looks better from a motorcycle -- especially a Harley
By Kate Bradshaw
March 8, 2006 | Looking at today's incredible motorcycle
selection it's hard to believe that the motorcycle began
as a wooden bike with an engine attached. But it's true
-- the first gas-engine motorcycle was invented in 1885
by German man, Gottleib Daimier, and that is exactly
what it was: an engine attached to a wooden bike.
Motorcycles were pretty popular during the 1900s.
It wasn't until 1970 that the motorcycle craze died
down. The baby boomers have been left with the blame
because during the baby boomers period everyone had
been purchasing a motorcycle. In the 1970s these baby
boomers had gotten older and were starting families
and getting jobs that took most of their time. So the
motorcycle just plain lost its appeal.
Good motorcycles are made by many different companies,
but Harley Davidson surprised everyone in 1981 when
they started work on a new engine. It used to be that
only a mechanic could own a Harley, but with the new
reliable engine anyone could ride. Today Harley-Davidson
is at the top of the sales in the United States.
So how are things at the Saddleback Harley Davidson
in Logan? "Things are great," says Ashli Belnap, motor
clothes specialist. For being the smallest store in
their district she says the sales are great. Despite
the cold winter months they are staying busy. She says
they have lots of winter service specials, and they
continue to have monthly events. Perfectly named for
those tired of the winter is the March 25th rally called
the anti-winter rally.
According to Belnap most of their customers are males
anywhere from 18 to 60. Women are represented mostly
by riders between 30 and 50 years old. Belnap also said
that Logan is one of the most popular bike riding places
in the summer, thanks to the canyon and its smooth winding
road and beautiful green forest.
Richard Rawlinson is a long time rider; today he chooses
to ride the Harley Davidson Electra Glide Standard a
smooth ride for him and his wife. He rides mostly in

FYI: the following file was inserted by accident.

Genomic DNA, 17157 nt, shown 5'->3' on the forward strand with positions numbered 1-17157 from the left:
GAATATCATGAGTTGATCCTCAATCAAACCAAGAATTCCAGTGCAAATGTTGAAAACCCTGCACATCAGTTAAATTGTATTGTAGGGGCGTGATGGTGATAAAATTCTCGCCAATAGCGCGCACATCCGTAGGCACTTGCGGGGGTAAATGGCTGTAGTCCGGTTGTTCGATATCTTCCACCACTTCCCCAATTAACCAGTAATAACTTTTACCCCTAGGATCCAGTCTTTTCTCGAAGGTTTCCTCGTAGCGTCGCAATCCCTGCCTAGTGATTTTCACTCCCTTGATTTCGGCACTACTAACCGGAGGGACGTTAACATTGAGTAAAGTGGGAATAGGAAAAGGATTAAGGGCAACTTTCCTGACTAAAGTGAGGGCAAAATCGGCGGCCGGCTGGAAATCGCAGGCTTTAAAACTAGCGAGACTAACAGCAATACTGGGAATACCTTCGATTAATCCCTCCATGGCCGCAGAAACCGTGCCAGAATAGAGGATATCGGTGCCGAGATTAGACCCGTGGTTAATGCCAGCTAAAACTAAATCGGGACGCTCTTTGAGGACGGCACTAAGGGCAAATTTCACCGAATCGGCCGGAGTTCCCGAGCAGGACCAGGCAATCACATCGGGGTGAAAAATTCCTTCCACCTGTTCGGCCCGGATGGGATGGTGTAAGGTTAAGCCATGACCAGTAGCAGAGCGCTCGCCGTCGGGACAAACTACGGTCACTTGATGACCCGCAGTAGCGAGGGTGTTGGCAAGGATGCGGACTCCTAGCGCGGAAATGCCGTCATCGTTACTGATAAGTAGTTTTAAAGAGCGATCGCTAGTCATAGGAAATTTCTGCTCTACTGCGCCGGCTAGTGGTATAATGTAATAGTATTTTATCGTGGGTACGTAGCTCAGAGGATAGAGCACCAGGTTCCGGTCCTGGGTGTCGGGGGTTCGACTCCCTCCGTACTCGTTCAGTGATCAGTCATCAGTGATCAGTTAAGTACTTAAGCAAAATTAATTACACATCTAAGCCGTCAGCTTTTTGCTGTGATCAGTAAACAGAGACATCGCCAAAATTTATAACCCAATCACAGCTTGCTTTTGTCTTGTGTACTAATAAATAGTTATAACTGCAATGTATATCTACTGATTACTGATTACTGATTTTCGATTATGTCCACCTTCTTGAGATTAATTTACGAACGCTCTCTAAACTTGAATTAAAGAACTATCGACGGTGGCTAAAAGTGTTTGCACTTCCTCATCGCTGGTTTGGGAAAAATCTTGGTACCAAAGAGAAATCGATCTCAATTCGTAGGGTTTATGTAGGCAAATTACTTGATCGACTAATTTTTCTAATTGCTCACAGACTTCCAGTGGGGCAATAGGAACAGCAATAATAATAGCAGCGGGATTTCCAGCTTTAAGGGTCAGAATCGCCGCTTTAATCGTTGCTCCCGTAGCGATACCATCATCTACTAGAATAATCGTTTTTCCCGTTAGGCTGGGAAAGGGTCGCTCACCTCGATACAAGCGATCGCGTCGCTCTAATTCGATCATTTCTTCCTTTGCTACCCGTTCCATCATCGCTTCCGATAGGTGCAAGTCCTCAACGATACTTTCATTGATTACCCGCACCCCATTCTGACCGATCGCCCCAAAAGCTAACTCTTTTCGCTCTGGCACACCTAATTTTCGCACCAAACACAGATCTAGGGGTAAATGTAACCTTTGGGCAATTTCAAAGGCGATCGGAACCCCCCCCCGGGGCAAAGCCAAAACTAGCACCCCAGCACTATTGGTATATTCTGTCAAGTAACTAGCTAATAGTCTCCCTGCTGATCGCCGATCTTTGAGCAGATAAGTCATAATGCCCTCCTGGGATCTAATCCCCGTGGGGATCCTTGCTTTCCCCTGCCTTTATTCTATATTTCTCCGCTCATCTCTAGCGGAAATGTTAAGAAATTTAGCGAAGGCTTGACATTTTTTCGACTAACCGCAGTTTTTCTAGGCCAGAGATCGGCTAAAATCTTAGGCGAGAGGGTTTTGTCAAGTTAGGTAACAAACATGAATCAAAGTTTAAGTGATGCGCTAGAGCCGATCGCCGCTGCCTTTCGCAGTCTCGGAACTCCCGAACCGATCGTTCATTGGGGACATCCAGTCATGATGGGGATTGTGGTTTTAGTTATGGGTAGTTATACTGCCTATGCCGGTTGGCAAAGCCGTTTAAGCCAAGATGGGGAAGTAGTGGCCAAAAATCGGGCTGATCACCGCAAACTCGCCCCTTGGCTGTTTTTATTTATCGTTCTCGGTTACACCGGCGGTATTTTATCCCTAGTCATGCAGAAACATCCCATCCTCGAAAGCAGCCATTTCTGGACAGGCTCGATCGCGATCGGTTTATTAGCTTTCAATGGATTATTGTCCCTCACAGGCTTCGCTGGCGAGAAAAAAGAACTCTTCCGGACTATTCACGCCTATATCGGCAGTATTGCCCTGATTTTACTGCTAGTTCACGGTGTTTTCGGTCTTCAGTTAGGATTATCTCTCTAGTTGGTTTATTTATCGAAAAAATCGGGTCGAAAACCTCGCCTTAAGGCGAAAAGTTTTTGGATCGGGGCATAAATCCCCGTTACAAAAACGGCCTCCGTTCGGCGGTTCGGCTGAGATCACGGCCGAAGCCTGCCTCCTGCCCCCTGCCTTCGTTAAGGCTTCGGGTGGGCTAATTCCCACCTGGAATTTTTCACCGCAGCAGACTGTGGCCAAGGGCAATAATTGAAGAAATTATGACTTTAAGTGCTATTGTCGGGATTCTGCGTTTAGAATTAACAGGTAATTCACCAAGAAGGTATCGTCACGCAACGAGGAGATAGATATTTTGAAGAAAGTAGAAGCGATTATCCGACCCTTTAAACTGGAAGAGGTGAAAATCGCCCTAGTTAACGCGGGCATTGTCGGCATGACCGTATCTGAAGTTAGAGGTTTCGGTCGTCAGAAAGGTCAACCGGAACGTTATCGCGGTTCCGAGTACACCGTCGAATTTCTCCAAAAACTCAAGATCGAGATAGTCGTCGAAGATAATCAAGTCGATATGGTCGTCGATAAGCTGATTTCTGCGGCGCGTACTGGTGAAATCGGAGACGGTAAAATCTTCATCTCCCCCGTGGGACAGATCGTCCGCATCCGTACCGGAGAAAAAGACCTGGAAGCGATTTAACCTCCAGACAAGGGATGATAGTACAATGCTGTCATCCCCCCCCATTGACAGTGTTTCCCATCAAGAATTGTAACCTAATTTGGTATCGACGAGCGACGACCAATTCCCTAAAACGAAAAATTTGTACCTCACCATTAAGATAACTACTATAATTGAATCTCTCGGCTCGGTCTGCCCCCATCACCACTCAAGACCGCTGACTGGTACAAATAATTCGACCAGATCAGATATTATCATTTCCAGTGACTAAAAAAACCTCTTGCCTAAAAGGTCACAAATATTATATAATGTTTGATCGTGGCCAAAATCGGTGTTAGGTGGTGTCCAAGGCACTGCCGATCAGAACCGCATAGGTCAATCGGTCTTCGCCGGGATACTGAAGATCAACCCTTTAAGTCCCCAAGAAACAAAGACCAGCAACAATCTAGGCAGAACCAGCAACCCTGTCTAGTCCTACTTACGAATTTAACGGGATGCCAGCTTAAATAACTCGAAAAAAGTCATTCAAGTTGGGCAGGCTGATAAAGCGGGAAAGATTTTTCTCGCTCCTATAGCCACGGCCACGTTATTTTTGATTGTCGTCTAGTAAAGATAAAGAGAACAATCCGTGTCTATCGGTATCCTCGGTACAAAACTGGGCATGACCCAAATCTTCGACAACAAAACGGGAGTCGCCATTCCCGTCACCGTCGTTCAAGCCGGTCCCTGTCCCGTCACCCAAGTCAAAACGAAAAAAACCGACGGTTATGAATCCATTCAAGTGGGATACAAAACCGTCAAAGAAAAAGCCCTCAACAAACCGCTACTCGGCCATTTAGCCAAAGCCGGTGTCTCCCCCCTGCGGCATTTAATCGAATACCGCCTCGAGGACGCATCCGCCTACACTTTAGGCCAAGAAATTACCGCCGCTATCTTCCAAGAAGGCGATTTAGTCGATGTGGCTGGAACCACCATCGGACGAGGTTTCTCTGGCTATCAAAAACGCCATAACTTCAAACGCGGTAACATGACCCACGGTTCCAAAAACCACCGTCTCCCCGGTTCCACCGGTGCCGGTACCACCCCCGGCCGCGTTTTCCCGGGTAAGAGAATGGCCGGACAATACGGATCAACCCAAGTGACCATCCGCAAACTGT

small groups through Utah and Idaho. He also enjoys
a ride through Logan Canyon, but says that his favorite
place to ride is through the west side of Mendon up
to Newton and over to Dayton to the small Viking Leather
shop. Rawlinson has not yet been in an accident he says,
"Drive defensively, give yourself a lot of room, and
look ahead down the road."
In 2004 in Utah alone there was a total of 938 motorcycle
crashes, 877 were injured and 31 of those crashes were
fatalities. Riders age 20 to 24 were involved in the
So is putting your bike up for the winter safety precaution?
Or is the threat of the nasty cold just too much for
the average rider? If you've been around Utah State
University this winter you would have noticed many brave
or desperate souls still riding their bikes to and from
school. Joey Bradshaw and Chris Wilder are just two
local residents who kept the motor running through the
Joey says, "You freeze, your glasses fog up, and you
have about a hundred layers of clothes on, but after
a good ride you feel like you've scratched that itch
that you just couldn't reach before."
Bradshaw wears a helmet through the winter to keep
him warm but agrees that the no helmet law is nice in
the summer especially for short rides down to the local
Bruce Torson is another local resident who rides through
the cold winter months. He doesn't ride when there is
snow, but other than that he doesn't use the car if
the chance to ride the bike is available. Torson chooses
to ride mostly alone, with the arrival of a new baby
his wife hasn't been able to ride with him as often.
Torson like many others I suppose got into a motorcycle
because of the price of gas, and says that everyone
should get one. "It feels cool," he says. "It brings
a unique sense of freedom."
Torson hasn't been to any motorcycle events yet. But
I am sure that he and many other local rides will be
among the group at the HOG (Harley Owners Group) rally
this summer as it will be held here in Logan on Labor
We've come along way from the wooden bicycle with
an engine attached. But the safety tip still remains
today "Ride Safe." And for those that haven't yet ventured
into the wonderful world of motorcycling keep in mind
what Ashli Belnap has to say, "Some of them may look
pretty tough, but our customers are wonderful friendly
For more information on local rides and events visit